Assess and Improve Digital Learning
Digital learning may be the latest and greatest trend in education. It has allowed for creative instructional practices, like flipped classrooms and individualized instruction. Many teachers report that their students are more engaged than ever. But do you know if digital learning is useful in helping your students learn? How can you tell?
You assess it, and that should be easy. Schools are in the business of assessment. They routinely evaluate teacher efficacy and student learning, so assessing the quality and impact of digital learning should be easy.
Are your digital learning assessment practices up to par? If not, what can you do to correct them? The simple act of observation can tell you a lot about the effectiveness of digital learning in your classroom.
Find out for yourself
One of the most obvious ways to assess whether or not digital learning is working is to check in with your students. You could ask them to take a questionnaire, but there’s little guarantee that the answers that will help you determine edtech efficacy. Surveys ask questions in isolation, rarely taking into consideration your teaching style or the diversity of the students themselves.
Instead, take a moment to reflect. Observe what’s going on in your classroom. What do you see (and hear) your students doing?
You’ll have a better understanding of how your instructional delivery impacts digital learning and vice versa. Look for the levels of technology engagement your students experience. Is it superficial, or do they use technology to take deep dives in the content? One of the many observational frameworks can help you focus on what’s essential while you’re in the classroom, and you can analyze your findings afterward.
How engaged are your students?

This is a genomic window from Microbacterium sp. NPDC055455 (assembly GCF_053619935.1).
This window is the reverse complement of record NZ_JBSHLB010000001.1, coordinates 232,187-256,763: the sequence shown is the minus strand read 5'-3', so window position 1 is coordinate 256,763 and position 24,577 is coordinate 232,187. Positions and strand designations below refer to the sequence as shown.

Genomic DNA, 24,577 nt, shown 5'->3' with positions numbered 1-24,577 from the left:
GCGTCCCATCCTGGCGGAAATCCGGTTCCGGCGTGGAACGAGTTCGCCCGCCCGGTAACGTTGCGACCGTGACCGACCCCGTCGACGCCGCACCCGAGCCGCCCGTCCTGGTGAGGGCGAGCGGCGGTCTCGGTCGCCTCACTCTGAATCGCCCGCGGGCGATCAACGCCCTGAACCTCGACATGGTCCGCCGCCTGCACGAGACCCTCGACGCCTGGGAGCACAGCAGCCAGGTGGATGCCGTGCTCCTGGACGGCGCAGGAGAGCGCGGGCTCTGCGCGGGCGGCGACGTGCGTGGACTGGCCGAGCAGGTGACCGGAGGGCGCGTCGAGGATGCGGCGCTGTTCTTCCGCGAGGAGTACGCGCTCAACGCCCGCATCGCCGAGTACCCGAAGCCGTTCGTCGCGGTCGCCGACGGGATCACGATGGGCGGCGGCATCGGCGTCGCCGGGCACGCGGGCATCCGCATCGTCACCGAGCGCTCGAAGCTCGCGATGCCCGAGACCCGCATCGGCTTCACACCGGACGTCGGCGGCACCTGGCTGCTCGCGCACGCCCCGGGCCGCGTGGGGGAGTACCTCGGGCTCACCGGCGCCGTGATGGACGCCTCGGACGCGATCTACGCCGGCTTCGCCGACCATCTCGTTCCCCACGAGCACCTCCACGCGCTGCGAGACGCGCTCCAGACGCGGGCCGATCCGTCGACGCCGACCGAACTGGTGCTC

Educational technology is one of the quickest ways to influence the engagement levels of your students. Effective edtech involves learners in the lessons. Learners are innately drawn to the experiences provided by:
· Adaptive learning
Pay careful attention to how much off-task behavior is present during digital learning. If you’re doing less redirection, your students are likely more engaged. Another way to determine engagement is by how well students perform on assignments and tests. Their involvement will improve understanding and retention.
Classroom observations and student engagement can offer insight into the effectiveness of digital learning in your classroom. If you’re not satisfied with learning levels, the next step can make all the difference in getting everyone back on track.
Limit tech bloat
How many programs and apps are you required to use? Administrators want you to have everything you need. They have encouraged IT departments to open the floodgates and create network permissions for an ever-expanding list of tech tools you might need.
A little technology can be a good thing. Too much technology is overwhelming. Called tech bloat, the overabundance of edtech solutions can mean that rather than use everything, teachers adopt nothing in their classrooms. There are so many apps and tools available for instructional use that the educational landscape has become littered with options.
Take away the edtech you don’t need and won’t use. What’s left should enhance digital learning in your classroom rather than detract from it.